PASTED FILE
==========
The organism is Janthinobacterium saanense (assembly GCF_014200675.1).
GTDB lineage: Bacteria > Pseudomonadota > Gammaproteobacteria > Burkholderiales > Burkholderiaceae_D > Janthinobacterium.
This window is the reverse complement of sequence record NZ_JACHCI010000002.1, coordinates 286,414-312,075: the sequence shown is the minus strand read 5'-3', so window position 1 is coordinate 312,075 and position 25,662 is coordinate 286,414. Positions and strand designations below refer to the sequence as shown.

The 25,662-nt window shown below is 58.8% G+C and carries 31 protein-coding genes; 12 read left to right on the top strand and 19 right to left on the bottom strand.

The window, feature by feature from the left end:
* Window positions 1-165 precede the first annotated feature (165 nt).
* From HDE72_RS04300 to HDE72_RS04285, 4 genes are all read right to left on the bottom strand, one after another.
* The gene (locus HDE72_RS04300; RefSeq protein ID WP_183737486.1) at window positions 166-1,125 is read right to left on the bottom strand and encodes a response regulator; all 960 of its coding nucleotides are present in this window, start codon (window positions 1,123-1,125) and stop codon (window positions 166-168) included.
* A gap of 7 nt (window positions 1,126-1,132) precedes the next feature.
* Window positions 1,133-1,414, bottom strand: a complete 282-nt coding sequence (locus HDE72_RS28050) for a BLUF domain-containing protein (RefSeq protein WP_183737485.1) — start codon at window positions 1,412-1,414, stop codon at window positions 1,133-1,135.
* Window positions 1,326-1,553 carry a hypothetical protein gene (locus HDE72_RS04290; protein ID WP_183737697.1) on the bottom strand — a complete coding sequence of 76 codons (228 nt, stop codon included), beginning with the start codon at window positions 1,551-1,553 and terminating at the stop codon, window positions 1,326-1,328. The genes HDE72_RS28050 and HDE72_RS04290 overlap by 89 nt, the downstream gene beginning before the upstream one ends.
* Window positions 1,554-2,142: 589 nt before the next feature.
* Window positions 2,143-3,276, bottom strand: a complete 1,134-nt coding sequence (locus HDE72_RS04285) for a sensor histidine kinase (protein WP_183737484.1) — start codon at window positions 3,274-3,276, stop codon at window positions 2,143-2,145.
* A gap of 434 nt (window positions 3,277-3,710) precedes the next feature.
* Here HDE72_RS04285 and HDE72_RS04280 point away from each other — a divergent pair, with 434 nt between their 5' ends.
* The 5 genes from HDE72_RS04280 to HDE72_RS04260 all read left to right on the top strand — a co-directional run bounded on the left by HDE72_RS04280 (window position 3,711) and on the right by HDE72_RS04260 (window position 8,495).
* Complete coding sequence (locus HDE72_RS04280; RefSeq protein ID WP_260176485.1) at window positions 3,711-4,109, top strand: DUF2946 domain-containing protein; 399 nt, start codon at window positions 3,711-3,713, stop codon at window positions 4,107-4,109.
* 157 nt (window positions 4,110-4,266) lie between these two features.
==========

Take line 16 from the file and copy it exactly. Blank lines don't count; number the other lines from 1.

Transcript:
* The 5 genes from HDE72_RS04280 to HDE72_RS04260 all read left to right on the top strand — a co-directional run bounded on the left by HDE72_RS04280 (window position 3,711) and on the right by HDE72_RS04260 (window position 8,495).